On Peregrinations
These are collections of photographs of a committed foreigner-pilgrim.  My first memory sets me on a plane, just shy of being two years old, flying over the Atlantic Ocean from one home in Germany to another in the southern US.  I have felt a nomad ever since, sometimes rootless, sometimes putting down roots in various parts of the globe, from New Delhi to Paris to New York to San Francisco.  As I age, this nomadic facet intensifies, and I use the prism of pilgrimage, which I view as journey as articulation of a faith, to direct my path.  
In 2018, my pilgrimage's motif is the arabesque.  The arabesque in art is a scrollwork design often adorned with floral elements.  My fascination began at the age of eighteen when, in 1991, I took a job as an oriental rug designer.  The drawing of my first scrolling lines ignited a passion for textiles, patterns, and cultures vastly different from my own.  This decorative element has long functioned as a bridge between the West and the Orient, the scrollwork appearing in every aesthetic permutation during every age, from the ornately curled arabesques of French Rococo parlor rooms to the geometric arabesques studding mosques in the Middle East.  The arabesques is a line of connection between divergent experiences, mindsets, and histories.  To follow the arabesque from the Middle East across North Africa and into Europe is to have faith in a line of connection during a troubling historical moment of shifting US policies, terrorism, fear, and loathing.  Along this delicate, curling, indirect line, I humbly move with my camera during the opening quarter of 2018.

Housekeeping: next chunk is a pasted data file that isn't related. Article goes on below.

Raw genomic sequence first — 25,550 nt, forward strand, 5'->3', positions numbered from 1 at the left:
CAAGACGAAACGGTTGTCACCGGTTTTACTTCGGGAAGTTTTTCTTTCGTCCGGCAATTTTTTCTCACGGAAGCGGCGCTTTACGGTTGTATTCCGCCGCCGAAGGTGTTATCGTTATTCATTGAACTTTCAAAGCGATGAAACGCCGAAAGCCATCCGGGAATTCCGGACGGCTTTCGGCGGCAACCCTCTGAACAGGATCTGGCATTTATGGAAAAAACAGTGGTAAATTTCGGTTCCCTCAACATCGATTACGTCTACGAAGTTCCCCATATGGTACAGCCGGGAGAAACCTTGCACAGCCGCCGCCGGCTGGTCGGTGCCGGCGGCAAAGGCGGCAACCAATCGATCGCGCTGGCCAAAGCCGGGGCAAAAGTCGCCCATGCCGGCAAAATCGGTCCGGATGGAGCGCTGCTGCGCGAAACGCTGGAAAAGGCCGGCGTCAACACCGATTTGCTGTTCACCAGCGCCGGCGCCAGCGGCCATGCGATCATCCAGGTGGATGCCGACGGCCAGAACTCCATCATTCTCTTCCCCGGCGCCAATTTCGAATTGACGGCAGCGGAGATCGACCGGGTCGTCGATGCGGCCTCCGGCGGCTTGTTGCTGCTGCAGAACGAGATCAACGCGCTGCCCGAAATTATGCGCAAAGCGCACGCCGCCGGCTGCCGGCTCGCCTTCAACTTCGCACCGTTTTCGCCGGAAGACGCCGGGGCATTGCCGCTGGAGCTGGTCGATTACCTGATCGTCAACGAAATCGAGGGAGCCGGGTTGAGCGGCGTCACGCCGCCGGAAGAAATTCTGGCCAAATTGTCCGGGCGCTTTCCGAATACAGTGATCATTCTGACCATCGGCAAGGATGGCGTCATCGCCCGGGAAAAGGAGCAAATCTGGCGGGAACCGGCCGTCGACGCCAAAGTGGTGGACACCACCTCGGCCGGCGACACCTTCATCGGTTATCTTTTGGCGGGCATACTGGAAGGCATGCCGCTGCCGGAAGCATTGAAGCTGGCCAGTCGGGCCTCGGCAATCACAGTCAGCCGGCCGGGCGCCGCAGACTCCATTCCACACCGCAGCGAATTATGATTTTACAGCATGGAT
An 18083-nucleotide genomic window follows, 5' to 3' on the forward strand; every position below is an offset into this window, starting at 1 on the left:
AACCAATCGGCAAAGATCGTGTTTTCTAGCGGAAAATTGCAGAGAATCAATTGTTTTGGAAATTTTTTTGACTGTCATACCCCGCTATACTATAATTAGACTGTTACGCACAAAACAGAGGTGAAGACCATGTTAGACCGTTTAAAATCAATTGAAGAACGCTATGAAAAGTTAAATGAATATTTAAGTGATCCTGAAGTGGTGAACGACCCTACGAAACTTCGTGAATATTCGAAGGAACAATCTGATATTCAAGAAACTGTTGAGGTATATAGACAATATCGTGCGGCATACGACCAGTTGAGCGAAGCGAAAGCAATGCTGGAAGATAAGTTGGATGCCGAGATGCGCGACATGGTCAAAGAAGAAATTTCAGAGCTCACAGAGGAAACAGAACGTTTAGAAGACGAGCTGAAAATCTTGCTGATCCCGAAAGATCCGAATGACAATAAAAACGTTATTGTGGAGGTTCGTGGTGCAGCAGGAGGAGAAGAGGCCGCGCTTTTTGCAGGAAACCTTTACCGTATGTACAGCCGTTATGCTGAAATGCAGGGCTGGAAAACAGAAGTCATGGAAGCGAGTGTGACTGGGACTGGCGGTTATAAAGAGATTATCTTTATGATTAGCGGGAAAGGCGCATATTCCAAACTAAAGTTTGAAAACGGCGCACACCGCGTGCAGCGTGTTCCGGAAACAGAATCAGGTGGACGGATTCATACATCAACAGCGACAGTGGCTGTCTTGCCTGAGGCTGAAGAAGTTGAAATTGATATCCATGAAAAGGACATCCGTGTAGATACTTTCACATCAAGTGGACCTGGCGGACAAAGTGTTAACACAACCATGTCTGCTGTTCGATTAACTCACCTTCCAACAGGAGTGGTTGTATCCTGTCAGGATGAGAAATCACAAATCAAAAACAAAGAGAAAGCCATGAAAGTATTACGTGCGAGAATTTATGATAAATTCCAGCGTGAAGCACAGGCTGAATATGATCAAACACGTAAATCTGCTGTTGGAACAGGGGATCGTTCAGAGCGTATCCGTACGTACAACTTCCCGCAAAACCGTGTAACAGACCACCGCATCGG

Rather than the polished affairs of the more formal website (www.catherinemicheleadams.com), these albums strive to give a glimpse into the act of my peregrinations.  To step alone into a foreign culture requires curiosity and the acceptance of confusion when facing the radical unknown.  To mark out of winding scrollwork line of my own, I seek to identify what sits at the limits of my understanding and to capture these moments of connection.
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